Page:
John Delaval, 1st Baron Delaval

From Wikipedia, the free encyclopedia
Jump to: navigation, search
Lord Delaval

John Hussey Delaval, 1st Baron Delaval (17 March 1728 – 17 May 1808), known as Sir John Delaval, Bt, between 1761 and 1783, was an English landowner and politician.

Background and education[edit]

Delaval was the son of Francis Blake Delaval, who inherited estates at Ford Castle, Northumberland from his mother Mary, née Blake, and at Seaton Delaval, Northumberland from his uncle Admiral George Delaval (1660–1723). John's mother was Rhoda Apreece, through whom John inherited Doddington Hall, Lincolnshire. He was educated at Westminster School[1] and Pembroke College, Cambridge.[2] Delaval bought these estates from his elder brother Sir Francis Blake Delaval (1727–1791) in exchange for an annuity, and developed the farming resources at Ford and the coal and mineral resources at Seaton.

His sister was Rhoda Delaval,[3] an artist and wife of Edward Astley.[4]

Political career[edit]

Delaval served as Member of Parliament for Berwick on Tweed 1754–1761, 1765–1774 and 1780–1786. He was created a baronet, of Seaton Delaval in the County of Northumberland, in the Baronetage of Great Britain in 1761, and in 1783 he was raised to the Peerage of Ireland as Baron Delaval, of Redford in the County of Wicklow.[5] In 1786 he was further honoured when he was made Lord Delaval, Baron of Delaval, in the County of Cumberland, in the Peerage of Great Britain.[6]

Personal life[edit]

Arms of Lord Delaval

Delaval's seat was at Seaton Delaval Hall, an 18th-century masterpiece by Sir John Vanbrugh. He married twice but his only son predeceased him aged just 19, and the baronetcy and baronies became extinct on his death. Lord Delaval gave artist William Bell his patronage, in return for a series of portraits painted of him and his family, and two views of Seaton Delaval Hall.[7] He bequeathed his estates of Seaton Delaval and Doddington to his brother Edward Hussey Delaval (1729-1814), and upon the death of Edward, Doddington passed to his wife and then to his daughter Sarah, Seaton Delaval passing to their kinsman Sir Jacob Astley of Melton Constable in Norfolk. John left his second wife Susannah Elizabeth a life interest in the Ford estate, and thereafter it was inherited by his granddaughter Susan. He was buried in St Paul's Chapel, Westminster Abbey.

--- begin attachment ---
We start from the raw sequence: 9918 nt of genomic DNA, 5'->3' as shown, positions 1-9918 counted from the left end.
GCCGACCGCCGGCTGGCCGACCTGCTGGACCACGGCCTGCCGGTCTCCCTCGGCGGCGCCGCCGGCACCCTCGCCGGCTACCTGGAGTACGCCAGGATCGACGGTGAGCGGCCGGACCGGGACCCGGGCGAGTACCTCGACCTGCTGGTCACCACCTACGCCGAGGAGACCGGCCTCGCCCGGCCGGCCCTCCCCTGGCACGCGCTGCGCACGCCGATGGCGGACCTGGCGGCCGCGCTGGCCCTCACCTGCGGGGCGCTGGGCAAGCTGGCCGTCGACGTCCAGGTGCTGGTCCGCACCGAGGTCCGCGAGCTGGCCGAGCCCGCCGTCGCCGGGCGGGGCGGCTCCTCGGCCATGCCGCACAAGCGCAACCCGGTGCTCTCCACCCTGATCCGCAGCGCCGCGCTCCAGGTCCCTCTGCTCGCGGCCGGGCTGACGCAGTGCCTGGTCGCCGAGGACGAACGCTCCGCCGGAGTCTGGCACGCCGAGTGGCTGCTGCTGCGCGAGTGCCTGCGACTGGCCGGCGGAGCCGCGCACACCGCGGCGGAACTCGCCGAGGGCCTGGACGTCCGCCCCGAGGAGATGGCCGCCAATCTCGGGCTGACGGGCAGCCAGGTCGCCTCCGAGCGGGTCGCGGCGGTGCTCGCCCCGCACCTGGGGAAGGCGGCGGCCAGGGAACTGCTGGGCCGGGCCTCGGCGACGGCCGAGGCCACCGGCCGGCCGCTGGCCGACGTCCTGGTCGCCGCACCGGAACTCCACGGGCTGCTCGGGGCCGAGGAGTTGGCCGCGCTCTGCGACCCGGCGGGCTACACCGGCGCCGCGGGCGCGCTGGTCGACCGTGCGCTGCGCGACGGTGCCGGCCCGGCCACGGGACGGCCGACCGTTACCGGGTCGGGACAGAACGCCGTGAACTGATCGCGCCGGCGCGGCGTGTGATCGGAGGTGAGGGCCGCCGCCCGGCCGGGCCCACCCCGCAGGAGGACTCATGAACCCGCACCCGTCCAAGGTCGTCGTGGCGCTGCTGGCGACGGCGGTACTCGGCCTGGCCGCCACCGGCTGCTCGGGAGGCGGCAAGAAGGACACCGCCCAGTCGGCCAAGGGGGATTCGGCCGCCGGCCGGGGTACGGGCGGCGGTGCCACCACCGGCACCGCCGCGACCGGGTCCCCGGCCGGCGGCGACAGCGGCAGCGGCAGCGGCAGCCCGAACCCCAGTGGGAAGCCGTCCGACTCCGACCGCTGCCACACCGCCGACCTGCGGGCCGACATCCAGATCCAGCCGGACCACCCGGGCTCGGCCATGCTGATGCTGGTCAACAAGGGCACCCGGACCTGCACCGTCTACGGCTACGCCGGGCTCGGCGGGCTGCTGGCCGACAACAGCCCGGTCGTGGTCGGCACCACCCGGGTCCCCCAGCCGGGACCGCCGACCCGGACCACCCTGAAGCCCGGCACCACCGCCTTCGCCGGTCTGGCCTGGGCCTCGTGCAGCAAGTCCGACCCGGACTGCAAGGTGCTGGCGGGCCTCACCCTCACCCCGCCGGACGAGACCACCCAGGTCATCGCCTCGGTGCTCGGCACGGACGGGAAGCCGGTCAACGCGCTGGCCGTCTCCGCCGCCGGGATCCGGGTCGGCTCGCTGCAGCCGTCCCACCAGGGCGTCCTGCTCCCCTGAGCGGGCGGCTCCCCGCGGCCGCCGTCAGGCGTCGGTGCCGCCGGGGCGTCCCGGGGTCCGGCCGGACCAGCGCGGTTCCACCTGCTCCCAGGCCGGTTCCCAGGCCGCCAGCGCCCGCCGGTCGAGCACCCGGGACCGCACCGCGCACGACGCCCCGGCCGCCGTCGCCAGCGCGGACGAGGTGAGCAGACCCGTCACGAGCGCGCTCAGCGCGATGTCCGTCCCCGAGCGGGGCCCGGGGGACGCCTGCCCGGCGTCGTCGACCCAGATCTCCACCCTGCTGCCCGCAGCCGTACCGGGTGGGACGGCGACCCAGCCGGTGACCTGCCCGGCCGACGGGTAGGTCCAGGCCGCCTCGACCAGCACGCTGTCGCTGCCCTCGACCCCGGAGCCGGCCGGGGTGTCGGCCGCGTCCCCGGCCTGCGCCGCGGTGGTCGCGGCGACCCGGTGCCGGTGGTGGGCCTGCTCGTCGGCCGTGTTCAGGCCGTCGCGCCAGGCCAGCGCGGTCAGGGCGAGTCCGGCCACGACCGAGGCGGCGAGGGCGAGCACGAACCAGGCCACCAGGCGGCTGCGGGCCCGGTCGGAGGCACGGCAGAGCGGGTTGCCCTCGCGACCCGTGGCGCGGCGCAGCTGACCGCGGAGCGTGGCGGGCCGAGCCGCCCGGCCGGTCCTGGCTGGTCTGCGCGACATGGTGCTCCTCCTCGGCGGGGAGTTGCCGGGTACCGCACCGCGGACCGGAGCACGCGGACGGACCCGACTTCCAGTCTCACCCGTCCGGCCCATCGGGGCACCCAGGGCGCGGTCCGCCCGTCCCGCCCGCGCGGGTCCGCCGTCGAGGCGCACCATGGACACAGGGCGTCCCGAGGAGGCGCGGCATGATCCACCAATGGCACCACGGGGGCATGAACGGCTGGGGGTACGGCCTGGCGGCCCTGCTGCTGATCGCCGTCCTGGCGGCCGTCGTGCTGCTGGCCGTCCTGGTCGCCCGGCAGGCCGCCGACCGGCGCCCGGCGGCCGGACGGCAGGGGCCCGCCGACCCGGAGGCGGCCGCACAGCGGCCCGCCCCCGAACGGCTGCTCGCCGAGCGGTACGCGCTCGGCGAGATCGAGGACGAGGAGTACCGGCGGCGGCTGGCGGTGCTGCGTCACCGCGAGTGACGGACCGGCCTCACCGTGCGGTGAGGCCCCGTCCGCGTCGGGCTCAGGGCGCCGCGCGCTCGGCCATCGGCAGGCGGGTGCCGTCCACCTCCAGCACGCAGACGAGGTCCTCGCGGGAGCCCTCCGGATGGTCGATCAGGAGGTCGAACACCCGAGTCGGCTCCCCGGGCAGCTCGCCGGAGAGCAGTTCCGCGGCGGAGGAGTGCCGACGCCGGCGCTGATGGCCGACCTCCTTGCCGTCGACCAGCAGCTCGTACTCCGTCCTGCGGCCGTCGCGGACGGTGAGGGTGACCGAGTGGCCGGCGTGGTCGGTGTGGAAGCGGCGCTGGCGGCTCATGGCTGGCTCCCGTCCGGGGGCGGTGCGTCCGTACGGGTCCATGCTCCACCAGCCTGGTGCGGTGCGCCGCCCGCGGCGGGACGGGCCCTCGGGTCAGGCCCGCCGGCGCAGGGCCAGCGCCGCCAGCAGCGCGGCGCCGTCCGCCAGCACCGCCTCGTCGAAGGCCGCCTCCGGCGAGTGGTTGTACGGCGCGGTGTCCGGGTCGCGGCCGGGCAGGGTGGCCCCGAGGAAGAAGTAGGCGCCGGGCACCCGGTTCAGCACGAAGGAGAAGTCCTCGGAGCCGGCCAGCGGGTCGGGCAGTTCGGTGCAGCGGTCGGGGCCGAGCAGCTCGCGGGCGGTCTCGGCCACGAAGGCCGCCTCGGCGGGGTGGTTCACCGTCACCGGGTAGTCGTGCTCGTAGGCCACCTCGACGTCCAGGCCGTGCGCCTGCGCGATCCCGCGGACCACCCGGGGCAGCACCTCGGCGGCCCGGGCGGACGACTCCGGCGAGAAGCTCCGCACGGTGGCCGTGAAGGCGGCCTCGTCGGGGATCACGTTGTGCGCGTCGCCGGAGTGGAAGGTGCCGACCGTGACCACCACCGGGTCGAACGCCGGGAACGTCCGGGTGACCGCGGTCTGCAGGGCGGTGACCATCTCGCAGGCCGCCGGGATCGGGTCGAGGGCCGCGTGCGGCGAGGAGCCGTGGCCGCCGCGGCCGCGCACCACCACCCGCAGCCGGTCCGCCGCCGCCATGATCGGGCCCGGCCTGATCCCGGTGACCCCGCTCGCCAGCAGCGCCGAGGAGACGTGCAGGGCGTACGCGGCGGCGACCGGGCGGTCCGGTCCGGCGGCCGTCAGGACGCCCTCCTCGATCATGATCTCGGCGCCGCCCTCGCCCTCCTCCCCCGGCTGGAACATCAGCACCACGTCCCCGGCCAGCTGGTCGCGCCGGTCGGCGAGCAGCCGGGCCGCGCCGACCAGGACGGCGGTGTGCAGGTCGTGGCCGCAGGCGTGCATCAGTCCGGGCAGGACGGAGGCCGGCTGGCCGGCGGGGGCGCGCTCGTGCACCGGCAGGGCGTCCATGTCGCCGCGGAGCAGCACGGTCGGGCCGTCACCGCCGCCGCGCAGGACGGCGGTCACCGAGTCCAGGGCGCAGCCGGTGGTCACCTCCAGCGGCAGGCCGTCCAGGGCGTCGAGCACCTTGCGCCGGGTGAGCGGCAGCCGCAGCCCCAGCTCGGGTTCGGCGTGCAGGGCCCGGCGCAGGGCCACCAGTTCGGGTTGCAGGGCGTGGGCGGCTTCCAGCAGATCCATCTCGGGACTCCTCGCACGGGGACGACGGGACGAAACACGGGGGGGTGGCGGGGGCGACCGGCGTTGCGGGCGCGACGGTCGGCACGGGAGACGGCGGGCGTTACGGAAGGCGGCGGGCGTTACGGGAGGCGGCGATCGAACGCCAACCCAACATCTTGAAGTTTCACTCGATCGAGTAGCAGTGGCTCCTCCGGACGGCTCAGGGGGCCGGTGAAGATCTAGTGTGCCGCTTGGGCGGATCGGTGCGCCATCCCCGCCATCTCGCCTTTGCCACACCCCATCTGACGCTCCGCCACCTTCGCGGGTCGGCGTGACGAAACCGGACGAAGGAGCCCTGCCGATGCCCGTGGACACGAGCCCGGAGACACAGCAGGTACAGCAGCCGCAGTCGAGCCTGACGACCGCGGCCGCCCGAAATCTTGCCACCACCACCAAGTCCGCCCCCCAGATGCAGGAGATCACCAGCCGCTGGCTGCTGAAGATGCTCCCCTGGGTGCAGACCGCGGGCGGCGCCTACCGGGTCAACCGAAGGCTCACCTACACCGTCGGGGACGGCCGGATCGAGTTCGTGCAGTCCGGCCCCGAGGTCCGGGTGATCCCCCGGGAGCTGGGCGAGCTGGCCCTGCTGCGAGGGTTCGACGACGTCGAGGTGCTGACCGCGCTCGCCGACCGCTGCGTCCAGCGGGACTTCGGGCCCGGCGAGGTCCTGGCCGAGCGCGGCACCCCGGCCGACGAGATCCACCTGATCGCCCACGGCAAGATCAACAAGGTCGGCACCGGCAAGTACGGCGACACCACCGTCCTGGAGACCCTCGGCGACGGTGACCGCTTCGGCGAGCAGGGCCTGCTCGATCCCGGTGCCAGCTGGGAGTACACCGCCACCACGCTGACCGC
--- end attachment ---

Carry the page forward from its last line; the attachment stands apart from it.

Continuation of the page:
References[edit]

Footnotes[edit]

  1. ^ "Delaval, John Hussey", Oxford DNB, 2004
  2. ^ "Delaval, John Blake (DLVL746JB)". A Cambridge Alumni Database. University of Cambridge. 
  3. ^ H. H. E. Craster, M.A., Fellow of All Souls' College, Oxford (1909). History of Northumberland: The Parochial Chapelries of Earsdon and Horton. IX. Newcastle=Upon-Tyne: Andrew Reid & Company, Limited; London: Simpkin, Marshall, Hamilton, Kent & Company, Limited. p. 173. Retrieved 12 March 2015. 
  4. ^ "Rhoda Delaval, Lady Astley (1725 - 1757)". National Trust Collections. Retrieved 12 March 2015. 
  5. ^ The London Gazette: no. 12476. p. 1. 16 September 1783.
  6. ^ The London Gazette: no. 12775. p. 351. 5 August 1786.
  7. ^ BBC Your Paintings William Bell,

Sources[edit]

Parliament of Great Britain
Preceded by
Thomas Watson
Viscount Barrington
Member of Parliament for Berwick-upon-Tweed
1754–1761
With: Thomas Watson
Succeeded by
Thomas Watson
John Crauford
Preceded by
Thomas Watson
John Crauford
Member of Parliament for Berwick-upon-Tweed
January 1765–1774
With: Thomas Watson to December 1765
Wilmot Vaughan December 1765–1768
Robert Paris Taylor 1768–1774
Succeeded by
Jacob Wilkinson
John Vaughan
Preceded by
John Vaughan
Jacob Wilkinson
Member of Parliament for Berwick-upon-Tweed
1780–1786
With: John Vaughan
Succeeded by
Sir Gilbert Elliot, Bt
John Vaughan
Peerage of Ireland
New creation Baron Delaval
1783–1808
Extinct
Peerage of Great Britain
New creation Baron Delaval
1786–1808
Extinct